The years 2009 and 2010 were a unique time for computer processors, where you could physically get more cpu than you paid for. The quad core cpu was the de facto high end standard, but it has not become a mainstream standard yet. Many applications and even games could still run perfectly fine with only a dual core processor. But instead of slapping two dual cores together and calling it a quad, a la Intel’s Core2Quad of 2007-2008, both AMD and Intel were now producing real monolithic quad core processors, with all cores located on a single die, along with level 3 cache shared among all the cores. And you could produce numerous variations of such a design to meet market demands and price targets by disabling some cores, disabling some cache, or both. Which is exactly what AMD did with their Phenom II line of processors, resulting in dual and triple core processors, with and without level 3 cache, that were really full fledged quads but with disabled parts.
What makes things really interesting is that AMD chipsets at the time had a feature called Advanced Clock Calibration, which was originally marketed to enthusiasts as something that helped with overclocking. And whether intentionally or not, that feature was soon discovered to have the magical ability to unlock cores that were by default disabled on AMD processors. Often the disabled parts were defective, as my triple core Phenom II X3 720 at the time was unstable with the fourth core unlocked, much to my disappointment. But with a bit of luck it was possible to unlock fully functional parts, and end up with with a quad core processor after buying a dual or a triple core cpu.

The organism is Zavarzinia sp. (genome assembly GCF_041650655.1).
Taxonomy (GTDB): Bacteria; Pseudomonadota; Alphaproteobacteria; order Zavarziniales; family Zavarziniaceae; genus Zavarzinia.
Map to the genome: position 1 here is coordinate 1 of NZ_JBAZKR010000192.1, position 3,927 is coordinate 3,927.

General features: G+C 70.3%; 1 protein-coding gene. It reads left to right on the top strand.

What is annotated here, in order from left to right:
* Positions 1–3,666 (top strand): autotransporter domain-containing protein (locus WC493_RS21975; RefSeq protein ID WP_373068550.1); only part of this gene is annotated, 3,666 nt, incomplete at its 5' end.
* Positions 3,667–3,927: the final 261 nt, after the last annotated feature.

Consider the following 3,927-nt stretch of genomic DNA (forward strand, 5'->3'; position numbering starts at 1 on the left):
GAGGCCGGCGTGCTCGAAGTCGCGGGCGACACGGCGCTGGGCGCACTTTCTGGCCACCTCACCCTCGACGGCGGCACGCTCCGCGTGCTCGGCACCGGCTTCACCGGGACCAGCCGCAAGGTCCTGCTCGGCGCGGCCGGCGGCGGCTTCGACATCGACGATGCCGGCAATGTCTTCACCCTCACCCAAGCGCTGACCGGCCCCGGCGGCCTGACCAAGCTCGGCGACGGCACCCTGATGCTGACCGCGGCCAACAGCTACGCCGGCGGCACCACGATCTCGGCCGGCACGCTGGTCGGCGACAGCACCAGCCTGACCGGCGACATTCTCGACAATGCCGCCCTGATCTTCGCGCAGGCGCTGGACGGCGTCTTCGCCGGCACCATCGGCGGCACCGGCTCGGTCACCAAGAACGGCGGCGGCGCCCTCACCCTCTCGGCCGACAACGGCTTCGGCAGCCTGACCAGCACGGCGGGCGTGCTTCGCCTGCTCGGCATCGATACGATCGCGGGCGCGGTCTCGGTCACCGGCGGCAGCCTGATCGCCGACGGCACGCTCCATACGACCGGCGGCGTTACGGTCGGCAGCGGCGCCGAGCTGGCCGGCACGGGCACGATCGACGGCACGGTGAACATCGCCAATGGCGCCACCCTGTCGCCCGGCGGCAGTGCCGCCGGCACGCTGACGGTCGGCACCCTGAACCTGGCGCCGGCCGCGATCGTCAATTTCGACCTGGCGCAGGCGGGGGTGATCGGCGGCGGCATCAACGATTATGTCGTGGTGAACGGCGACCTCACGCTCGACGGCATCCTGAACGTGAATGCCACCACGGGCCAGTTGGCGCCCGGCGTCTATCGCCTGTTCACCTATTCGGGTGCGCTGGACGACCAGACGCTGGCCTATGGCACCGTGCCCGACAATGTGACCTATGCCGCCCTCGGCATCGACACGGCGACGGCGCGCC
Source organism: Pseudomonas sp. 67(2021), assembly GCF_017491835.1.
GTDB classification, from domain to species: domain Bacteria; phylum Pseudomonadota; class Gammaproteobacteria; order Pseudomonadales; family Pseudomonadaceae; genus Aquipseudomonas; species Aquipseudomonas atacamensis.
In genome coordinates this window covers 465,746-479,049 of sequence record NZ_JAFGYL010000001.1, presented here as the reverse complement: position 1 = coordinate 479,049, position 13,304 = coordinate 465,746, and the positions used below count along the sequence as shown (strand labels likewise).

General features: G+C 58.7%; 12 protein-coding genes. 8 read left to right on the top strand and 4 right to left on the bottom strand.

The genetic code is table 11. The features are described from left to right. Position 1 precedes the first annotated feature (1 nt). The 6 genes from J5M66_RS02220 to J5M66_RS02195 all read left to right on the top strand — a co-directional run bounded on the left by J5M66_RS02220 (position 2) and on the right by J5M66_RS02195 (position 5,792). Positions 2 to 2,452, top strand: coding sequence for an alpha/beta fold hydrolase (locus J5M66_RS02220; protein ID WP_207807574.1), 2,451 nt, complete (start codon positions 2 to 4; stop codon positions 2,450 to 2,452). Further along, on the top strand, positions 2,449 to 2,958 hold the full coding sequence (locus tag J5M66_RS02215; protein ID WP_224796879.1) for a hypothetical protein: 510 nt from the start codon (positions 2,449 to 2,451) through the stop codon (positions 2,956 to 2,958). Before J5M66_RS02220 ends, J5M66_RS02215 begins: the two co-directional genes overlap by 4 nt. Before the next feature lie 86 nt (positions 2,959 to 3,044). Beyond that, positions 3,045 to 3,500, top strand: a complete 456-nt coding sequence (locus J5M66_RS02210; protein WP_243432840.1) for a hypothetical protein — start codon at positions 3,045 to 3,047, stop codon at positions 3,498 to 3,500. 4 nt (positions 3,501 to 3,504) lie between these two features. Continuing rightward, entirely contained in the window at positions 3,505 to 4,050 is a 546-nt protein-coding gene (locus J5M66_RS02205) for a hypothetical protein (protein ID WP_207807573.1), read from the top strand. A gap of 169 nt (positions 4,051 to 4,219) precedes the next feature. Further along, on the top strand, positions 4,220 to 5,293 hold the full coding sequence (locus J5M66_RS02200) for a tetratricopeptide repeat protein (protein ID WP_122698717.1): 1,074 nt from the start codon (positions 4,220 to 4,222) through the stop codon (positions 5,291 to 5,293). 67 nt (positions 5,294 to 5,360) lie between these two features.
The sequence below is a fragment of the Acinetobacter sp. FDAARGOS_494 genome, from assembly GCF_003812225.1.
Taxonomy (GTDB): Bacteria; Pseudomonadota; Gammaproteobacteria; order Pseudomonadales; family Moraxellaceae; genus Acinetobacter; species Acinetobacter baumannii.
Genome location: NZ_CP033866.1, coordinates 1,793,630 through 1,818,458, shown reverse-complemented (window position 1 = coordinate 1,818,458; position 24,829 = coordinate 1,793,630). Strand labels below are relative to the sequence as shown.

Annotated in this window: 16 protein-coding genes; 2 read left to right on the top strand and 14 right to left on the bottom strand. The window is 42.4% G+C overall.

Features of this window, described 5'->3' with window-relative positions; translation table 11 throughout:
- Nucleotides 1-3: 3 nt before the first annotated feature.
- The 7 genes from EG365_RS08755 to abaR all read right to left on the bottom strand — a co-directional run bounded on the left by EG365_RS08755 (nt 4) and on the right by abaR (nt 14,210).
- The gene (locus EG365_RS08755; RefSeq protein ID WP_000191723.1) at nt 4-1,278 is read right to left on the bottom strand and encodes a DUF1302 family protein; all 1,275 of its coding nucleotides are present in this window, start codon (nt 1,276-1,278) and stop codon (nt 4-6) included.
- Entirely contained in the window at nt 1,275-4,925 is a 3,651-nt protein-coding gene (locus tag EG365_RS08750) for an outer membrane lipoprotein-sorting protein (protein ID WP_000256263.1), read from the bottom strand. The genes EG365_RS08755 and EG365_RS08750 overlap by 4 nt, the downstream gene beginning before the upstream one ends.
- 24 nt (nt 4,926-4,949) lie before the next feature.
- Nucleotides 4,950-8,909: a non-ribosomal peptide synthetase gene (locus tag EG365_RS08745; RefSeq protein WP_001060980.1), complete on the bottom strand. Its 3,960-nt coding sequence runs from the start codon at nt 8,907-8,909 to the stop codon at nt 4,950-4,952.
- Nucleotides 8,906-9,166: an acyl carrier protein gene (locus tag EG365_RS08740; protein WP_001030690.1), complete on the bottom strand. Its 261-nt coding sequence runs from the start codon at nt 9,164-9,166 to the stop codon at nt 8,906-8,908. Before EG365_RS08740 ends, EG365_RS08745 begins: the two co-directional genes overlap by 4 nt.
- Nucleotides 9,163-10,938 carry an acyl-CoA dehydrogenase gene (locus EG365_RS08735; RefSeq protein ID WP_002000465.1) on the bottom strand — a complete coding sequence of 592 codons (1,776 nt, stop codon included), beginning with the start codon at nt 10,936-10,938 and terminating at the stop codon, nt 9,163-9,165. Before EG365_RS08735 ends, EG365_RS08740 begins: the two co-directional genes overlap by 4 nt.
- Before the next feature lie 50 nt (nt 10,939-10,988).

Which brings us to the star of today’s show – the AMD Athlon 5000. Not to be confused with the Athlon 64 X2 5000+ for Socket AM2, this one was a Socket AM2+ processor, and was simply labeled as Athlon 5000. By default this processor is a 2.2GHz dual core somewhat similar to an Athlon II. But it can be unlocked to a quad core Phenom II, which also unlocks 6MB of shared level 3 cache, resulting in a cpu that’s more than twice as powerful. And with some overclocking, you can reach even higher performance. Ah yes, back in those days, you didn’t have to pay extra for special overclockable processors. All of them could be overclocked by raising the base clock frequency. In the case of Phenom II, this was especially useful as it not only raised the core frequency, but also the uncore frequency, which controlled the level 3 cache.
In this video, we compare how the Athlon 5000 performs by default, and how much faster it performs in newer games after being unlocked and overclocked.